FDA Approves Testing to Explore Effectiveness of Rapid Patient Cooling in Traumatic Brain Injury Cases
The study is being conducted under an Investigational Device Exemption byDr. Guy Clifton and other researchers at the University of Texas HealthScience Center in Houston, whose Institutional Review Board has also approvedthe study.
The study will explore whether the induction of hypothermia to 35 degreesC in two-and-a-half hours after severe traumatic brain injury and reaching 33degrees C by four hours after injury and maintained for 48 hours in patientsaged 16-45 will result in an increased number of patients with good outcomesat six months and 12 months after injury compared to patients randomized tonormothermia. Previous research conducted by the Houston-based researchersindicated that later cooling was ineffective in reducing brain injury. Theresearchers concluded that more rapid cooling methods are needed to achieve abenefit in these patients.
"If the study proves to be successful, the ThermoSuit System couldpotentially benefit thousands of patients with traumatic brain injury," saidMilton Frank, Life Recovery Systems' COO. "Traumatic brain injury is the'signature wound' of the Iraq war, and LRS is hopeful that early cooling willbe beneficial to a number of military casualties."
The ThermoSuit System, a non-invasive cooling technology was adopted forthe current study because of its rapid cooling capabilities, safety and easeof use in an emergency department. While other non-invasive cooling methodstypically require hours to cool the patient to the target temperatures of thisprotocol, the ThermoSuit System is able to provide the desired amount ofcooling in less than 30 minutes.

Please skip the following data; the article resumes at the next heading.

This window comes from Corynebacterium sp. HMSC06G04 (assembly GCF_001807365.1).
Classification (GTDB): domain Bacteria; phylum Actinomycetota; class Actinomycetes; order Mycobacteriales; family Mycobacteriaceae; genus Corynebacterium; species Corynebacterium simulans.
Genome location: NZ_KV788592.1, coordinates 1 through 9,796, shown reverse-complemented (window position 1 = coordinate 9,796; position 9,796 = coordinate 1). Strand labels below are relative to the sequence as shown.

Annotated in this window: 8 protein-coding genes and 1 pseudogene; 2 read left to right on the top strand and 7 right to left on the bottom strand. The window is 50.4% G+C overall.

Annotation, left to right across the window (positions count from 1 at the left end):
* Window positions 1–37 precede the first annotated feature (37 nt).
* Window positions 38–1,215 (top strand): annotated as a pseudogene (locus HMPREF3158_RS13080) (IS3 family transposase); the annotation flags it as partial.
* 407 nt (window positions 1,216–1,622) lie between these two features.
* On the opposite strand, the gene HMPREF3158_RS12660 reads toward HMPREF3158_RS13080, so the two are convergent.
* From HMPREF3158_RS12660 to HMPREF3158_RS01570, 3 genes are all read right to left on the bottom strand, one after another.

The 240-patient study titled, "National Acute Brain Injury Study:Hypothermia IIR" (NABIS:HIIR), is being sponsored by the National Institute ofNeurological Disorders and Stroke (NINDS). The study currently includes fiveparticipating hospitals in addition to the University of Texas.
Life Recovery Systems developed and markets the ThermoSuit(R) System, thefastest noninvasive hypothermia device. The first products were shipped inFebruary 2007. The system continuously pumps a thin film of ice water aroundthe patient's body until the temperature reaches a preset level. This uniquetechnology cools patients at a rate of one degree centigrade for every sevenminutes of treatment. The duration of cooling treatment required to achievethe target temperature is typically 20 to 30 minutes. Numerous publicationssupport the potential benefits of rapid cooling. After cooling, the patient isremoved from the ThermoSuit System and can easily be transported around thehospital for other therapeutic treatments. Patients cooled with theThermoSuit System typically stay cold for hours with little or no furthermaintenance cooling required.
For additional information about the NABIS:HIIR study, please go tohttp://clinicaltrials.gov/ct2/show/NCT00178711?cond=%22Hypothermia%22&rank=22
For additional information about Life Recovery Systems and the ThermoSuitSystem, go to http://www.life-recovery.com .Note to Editors: Photos of the ThermoSuit System are available. Contact: Judd Cohen Cohen Communications 212-682-7838 email@example.com
SOURCE Life Recovery Systems
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